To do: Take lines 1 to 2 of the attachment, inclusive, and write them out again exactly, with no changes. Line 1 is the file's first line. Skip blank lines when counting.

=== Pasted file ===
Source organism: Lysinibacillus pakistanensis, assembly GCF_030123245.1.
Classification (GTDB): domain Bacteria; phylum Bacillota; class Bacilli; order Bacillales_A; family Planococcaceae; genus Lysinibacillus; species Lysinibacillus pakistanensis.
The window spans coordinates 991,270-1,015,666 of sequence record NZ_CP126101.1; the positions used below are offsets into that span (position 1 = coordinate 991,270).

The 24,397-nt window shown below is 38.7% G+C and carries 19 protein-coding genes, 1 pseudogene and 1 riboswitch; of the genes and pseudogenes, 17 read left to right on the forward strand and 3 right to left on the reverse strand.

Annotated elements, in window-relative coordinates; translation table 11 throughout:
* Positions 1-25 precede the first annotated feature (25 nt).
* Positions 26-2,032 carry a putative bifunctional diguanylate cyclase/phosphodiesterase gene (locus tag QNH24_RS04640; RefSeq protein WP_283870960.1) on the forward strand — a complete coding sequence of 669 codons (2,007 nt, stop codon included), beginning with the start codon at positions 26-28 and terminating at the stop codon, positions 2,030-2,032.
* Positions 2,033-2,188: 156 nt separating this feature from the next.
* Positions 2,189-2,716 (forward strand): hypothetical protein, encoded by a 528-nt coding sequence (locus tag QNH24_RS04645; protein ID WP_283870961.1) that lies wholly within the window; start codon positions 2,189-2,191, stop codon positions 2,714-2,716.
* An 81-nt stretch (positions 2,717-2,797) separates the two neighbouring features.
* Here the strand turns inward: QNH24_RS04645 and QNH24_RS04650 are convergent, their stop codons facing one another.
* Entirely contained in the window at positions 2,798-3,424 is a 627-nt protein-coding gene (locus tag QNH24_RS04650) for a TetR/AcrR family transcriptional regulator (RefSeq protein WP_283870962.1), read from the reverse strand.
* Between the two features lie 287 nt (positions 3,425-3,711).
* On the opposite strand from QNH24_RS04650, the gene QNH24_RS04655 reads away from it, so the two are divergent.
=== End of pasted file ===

Source organism: Lysinibacillus pakistanensis, assembly GCF_030123245.1.
Classification (GTDB): domain Bacteria; phylum Bacillota; class Bacilli; order Bacillales_A; family Planococcaceae; genus Lysinibacillus; species Lysinibacillus pakistanensis.